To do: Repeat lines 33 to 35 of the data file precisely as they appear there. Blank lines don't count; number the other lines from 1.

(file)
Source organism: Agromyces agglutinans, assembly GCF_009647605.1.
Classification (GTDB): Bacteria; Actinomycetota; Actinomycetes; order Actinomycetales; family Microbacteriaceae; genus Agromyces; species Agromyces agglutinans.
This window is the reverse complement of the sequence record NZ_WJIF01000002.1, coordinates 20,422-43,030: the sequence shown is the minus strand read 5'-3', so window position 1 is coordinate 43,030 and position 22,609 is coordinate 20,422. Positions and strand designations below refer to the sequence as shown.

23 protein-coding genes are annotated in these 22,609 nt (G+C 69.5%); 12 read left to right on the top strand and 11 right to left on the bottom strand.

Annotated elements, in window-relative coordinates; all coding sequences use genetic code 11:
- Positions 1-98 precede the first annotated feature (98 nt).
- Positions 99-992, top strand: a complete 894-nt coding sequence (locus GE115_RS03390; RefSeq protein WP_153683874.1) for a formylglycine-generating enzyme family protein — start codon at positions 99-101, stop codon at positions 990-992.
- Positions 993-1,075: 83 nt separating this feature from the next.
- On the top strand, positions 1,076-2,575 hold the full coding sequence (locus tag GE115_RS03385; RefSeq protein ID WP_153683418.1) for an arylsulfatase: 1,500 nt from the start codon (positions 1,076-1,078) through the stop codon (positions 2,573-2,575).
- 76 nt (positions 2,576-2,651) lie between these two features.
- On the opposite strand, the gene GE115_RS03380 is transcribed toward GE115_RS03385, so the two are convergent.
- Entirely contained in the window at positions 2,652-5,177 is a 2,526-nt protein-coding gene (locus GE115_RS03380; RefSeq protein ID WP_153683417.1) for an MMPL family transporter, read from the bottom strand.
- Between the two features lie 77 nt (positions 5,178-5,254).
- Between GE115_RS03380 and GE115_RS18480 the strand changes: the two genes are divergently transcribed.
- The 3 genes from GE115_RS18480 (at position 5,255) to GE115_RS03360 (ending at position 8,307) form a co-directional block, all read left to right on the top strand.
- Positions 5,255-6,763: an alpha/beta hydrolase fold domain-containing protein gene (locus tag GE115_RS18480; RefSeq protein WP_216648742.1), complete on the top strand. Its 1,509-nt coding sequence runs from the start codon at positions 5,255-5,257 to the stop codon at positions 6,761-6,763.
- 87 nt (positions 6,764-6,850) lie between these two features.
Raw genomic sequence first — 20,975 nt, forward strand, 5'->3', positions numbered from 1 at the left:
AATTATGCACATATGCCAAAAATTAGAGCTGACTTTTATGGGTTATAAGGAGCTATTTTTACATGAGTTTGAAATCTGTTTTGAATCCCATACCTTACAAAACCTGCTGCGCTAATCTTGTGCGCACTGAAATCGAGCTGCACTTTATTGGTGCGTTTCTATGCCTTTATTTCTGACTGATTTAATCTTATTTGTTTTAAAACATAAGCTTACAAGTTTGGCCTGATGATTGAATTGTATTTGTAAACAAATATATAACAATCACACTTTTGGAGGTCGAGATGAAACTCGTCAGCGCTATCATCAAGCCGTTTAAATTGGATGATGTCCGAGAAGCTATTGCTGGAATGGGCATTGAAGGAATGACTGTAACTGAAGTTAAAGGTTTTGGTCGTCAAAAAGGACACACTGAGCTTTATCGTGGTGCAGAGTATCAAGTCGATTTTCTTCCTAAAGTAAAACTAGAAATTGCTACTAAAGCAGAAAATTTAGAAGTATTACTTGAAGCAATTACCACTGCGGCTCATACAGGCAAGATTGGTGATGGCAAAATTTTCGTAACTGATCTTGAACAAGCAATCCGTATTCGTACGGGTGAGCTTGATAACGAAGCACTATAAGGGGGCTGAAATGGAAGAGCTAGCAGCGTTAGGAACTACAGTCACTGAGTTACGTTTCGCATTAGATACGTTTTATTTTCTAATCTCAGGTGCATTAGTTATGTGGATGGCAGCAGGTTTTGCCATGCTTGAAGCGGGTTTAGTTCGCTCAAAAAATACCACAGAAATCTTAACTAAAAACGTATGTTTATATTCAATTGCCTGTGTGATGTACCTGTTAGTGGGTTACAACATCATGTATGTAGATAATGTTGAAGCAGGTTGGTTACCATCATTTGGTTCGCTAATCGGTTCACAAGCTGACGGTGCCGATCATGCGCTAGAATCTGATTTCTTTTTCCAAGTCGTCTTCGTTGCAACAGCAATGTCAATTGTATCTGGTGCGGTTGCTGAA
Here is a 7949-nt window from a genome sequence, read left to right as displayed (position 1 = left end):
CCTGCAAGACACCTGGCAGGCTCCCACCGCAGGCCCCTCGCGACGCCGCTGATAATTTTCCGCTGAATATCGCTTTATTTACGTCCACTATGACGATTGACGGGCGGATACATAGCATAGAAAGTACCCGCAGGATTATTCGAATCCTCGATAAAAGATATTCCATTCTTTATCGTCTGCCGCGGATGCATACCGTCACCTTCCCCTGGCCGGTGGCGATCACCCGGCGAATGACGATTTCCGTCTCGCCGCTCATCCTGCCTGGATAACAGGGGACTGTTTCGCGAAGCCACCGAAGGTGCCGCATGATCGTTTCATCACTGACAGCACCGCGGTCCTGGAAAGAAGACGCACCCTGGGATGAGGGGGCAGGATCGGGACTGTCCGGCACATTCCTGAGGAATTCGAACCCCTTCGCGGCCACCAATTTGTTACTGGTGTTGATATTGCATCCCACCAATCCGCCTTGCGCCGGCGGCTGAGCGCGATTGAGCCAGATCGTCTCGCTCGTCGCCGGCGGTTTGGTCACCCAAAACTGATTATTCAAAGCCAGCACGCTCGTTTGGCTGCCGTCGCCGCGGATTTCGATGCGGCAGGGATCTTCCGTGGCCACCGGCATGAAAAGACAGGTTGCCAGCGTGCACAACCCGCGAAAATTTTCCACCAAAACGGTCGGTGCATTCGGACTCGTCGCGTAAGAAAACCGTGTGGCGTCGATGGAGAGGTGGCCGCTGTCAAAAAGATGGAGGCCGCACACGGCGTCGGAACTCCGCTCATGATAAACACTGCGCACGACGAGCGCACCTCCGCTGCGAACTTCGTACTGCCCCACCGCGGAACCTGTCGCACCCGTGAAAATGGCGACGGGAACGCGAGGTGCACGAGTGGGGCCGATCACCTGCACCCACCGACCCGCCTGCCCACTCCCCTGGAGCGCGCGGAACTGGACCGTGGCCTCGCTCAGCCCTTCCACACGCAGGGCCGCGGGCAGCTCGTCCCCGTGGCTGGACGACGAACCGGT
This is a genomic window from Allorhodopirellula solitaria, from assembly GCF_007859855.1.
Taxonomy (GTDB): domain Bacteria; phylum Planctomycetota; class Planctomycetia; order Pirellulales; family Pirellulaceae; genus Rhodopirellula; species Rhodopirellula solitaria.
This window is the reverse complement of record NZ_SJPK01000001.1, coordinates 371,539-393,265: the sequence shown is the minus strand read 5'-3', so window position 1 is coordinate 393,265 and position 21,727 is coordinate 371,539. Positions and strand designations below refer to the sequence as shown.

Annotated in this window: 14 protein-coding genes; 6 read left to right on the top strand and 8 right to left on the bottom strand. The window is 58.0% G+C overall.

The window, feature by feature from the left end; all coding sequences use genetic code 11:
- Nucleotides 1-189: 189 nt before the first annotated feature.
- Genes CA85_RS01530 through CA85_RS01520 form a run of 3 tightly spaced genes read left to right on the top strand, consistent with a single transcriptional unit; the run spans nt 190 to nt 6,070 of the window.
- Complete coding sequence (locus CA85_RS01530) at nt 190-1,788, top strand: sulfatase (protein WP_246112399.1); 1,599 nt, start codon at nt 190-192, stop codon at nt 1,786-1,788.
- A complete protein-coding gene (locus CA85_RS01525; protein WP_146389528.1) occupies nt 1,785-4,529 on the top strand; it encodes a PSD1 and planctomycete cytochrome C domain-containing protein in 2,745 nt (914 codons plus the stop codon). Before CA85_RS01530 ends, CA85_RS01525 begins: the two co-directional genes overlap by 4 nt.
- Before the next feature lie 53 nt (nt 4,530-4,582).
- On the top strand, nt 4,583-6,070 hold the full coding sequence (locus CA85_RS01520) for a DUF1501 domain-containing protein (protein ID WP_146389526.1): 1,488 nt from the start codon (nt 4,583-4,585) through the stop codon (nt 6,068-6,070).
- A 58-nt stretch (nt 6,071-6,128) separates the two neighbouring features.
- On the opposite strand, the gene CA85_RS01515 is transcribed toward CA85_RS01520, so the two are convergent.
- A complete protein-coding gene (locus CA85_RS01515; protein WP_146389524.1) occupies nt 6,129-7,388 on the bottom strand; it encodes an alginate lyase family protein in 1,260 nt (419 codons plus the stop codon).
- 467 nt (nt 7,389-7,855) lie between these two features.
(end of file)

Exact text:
- A 58-nt stretch (nt 6,071-6,128) separates the two neighbouring features.
- On the opposite strand, the gene CA85_RS01515 is transcribed toward CA85_RS01520, so the two are convergent.
- A complete protein-coding gene (locus CA85_RS01515; protein WP_146389524.1) occupies nt 6,129-7,388 on the bottom strand; it encodes an alginate lyase family protein in 1,260 nt (419 codons plus the stop codon).